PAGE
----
Scheduling: Auto vs Manual Scheduling
By Patrick Dittamore
With so many companies going to automated scheduling, the question many managers will be asking is, “How do I get the people I want, at the times I need them scheduled?” Putting this key management function in the control of a system can make even the most seasoned employees nervous. Some employees have spent years of service working their way into a position where they have more control over their schedules. While the concern is understandable, once you take the time to weigh the options the merits of a system based approach should win them over. Let’s look at the options.
Manual scheduling is the tedious process of trying to place the right people, at the right time, doing the right tasks. Many long term employees think that manual scheduling is the best system; it gives the managers complete control over who, when, and why an employee is scheduled. Using manual scheduling, managers can keep their favorites getting the shifts that they prefer to get regardless of whether the assignment involves the right person or the right time. It also gives them control of the distribution of hours between employees, days off, rotations, nights, weekends and holidays. Some of these schedules take hours or even days to complete but, in the end, the scheduler is happy because he or she has the control to assign schedules as they please.
Auto or computerized scheduling uses your businesses metrics, sales, items, customers, load sizes, labor tasks, etc., and comes up with the best times and people to schedule shifts. With the computerized schedule the emotion of scheduling is taken out of the picture, it puts labor where labor is needed and is extremely efficient in doing so. But, the system can also look to improve many quality of life issues for employees. Today’s systems are far more flexible than the first systems developed. Most can allow multiple availabilities; a standard availability which is the broadest time frame when the employee can work, and a preferred availability that narrows the scheduling window when possible to give the most ideal schedule to the employee. All of this means that a manager can leave one day and return the next to find a schedule complete, taking a fraction of the time to finish versus the manual process.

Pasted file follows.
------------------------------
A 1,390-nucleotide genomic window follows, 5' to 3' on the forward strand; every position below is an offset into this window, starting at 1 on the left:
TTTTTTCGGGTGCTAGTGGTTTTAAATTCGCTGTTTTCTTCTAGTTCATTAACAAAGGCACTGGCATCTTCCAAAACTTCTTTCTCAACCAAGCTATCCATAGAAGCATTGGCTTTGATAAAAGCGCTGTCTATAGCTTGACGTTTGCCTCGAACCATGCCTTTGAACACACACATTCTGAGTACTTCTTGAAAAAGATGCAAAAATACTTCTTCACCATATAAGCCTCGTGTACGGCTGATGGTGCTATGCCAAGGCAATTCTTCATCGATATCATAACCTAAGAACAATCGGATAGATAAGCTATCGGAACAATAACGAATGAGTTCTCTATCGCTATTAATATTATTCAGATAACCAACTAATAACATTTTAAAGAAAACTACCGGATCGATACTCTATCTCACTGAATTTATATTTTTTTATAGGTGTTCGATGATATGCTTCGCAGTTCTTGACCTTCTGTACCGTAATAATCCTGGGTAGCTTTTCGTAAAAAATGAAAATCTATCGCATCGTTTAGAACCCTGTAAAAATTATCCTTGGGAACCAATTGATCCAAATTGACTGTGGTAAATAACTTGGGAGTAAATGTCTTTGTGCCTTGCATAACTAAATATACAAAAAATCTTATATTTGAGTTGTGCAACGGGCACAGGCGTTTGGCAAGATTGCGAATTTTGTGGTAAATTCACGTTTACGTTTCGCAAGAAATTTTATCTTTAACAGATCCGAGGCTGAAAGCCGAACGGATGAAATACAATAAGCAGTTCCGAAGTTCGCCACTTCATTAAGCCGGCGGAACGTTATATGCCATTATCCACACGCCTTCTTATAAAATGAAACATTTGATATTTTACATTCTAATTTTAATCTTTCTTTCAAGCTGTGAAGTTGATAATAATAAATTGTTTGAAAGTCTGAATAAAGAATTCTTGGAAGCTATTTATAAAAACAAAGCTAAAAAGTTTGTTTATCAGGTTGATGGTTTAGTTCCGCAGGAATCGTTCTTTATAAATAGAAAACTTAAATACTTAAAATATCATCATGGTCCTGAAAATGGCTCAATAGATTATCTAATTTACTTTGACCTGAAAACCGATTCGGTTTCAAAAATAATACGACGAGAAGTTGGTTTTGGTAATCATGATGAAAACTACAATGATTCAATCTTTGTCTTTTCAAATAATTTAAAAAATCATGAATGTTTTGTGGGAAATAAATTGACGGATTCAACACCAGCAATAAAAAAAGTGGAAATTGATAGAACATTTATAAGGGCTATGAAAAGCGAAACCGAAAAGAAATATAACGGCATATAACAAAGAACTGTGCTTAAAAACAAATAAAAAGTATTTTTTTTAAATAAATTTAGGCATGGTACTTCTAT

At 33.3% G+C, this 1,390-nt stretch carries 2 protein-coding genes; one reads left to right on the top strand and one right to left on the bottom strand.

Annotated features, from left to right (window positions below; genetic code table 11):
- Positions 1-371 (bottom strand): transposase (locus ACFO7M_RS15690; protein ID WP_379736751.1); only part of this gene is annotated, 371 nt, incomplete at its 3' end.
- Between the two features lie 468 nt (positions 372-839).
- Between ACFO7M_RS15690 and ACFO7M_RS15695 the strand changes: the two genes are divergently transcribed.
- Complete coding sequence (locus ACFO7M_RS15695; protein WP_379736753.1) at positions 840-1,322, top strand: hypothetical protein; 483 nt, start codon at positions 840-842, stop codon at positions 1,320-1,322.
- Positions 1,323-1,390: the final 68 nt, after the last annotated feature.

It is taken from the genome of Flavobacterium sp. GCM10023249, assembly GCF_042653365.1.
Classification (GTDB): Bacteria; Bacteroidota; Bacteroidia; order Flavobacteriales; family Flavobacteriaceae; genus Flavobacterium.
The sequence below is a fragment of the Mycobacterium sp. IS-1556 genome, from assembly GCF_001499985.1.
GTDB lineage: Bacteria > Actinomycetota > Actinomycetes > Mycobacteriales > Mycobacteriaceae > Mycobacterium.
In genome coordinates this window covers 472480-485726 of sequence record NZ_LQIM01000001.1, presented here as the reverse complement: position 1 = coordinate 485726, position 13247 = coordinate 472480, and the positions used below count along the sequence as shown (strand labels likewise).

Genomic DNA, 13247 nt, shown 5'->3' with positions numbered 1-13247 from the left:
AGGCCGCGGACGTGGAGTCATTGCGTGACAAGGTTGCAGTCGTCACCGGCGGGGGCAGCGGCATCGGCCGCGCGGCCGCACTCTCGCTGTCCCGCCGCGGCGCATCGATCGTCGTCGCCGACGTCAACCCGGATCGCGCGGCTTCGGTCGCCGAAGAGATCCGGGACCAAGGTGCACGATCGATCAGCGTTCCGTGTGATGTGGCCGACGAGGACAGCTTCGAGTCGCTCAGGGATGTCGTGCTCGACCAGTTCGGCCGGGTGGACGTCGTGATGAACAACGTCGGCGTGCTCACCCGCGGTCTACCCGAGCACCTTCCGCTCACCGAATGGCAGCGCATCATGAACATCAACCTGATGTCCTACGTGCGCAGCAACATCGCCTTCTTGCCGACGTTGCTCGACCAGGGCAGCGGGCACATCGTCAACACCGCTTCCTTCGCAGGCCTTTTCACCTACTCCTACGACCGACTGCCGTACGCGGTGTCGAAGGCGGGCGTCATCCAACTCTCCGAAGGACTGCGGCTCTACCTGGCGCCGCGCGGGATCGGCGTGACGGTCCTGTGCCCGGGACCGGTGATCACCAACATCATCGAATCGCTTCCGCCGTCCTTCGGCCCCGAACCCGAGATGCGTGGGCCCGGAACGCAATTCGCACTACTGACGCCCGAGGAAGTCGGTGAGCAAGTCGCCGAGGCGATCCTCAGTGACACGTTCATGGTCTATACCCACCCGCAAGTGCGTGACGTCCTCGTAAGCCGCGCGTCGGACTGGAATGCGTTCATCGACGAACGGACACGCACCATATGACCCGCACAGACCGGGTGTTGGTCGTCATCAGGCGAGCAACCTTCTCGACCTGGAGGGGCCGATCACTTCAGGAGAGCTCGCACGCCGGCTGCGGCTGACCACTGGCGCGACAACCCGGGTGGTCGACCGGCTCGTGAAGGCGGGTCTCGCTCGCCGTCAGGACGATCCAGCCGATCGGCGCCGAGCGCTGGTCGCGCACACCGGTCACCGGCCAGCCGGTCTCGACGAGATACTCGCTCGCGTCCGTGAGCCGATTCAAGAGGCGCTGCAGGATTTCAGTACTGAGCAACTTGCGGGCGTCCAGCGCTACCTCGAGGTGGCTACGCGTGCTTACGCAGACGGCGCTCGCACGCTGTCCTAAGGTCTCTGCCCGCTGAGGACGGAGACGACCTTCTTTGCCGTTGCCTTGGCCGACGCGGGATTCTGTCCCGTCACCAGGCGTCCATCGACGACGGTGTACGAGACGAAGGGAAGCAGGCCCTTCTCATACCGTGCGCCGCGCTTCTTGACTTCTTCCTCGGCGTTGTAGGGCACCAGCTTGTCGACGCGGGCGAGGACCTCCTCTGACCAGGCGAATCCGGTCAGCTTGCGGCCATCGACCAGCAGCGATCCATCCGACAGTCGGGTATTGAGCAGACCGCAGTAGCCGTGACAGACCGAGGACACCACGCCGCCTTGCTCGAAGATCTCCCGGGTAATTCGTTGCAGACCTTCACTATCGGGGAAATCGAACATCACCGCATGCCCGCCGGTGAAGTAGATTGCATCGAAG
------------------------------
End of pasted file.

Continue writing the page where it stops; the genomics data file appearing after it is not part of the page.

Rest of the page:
But, are the correct people always scheduled for the correct shifts? Also, if we spend the same amount of time moving labor to an auto produced schedule then why do it at all? It all comes down to configuring your system correctly. If the system is configured properly and weighting is given to the correct skill, the schedule will be extremely close or completely edit free.
It is hard to accept change and when it might affect relationships the change management can become the task the hardest part of the conversion. So how can this be accomplished so all sides are happy? The answer I believe is with a properly configured system and training.
Once managers see that the labor wasted on manual scheduling can now be used to increase sales, improve customer interaction, and cost savings they will come “Over to the Dark Side”. I know stores where the Front End Managers used to spend 30 or more hours a week writing schedules that now take minutes to a few hours to complete. The time and dollars saved do add up, and when the end solution helps drive profits through lower cost, better labor distribution, happier employees and a better customer experience then how can anyone argue that it’s a bad idea?
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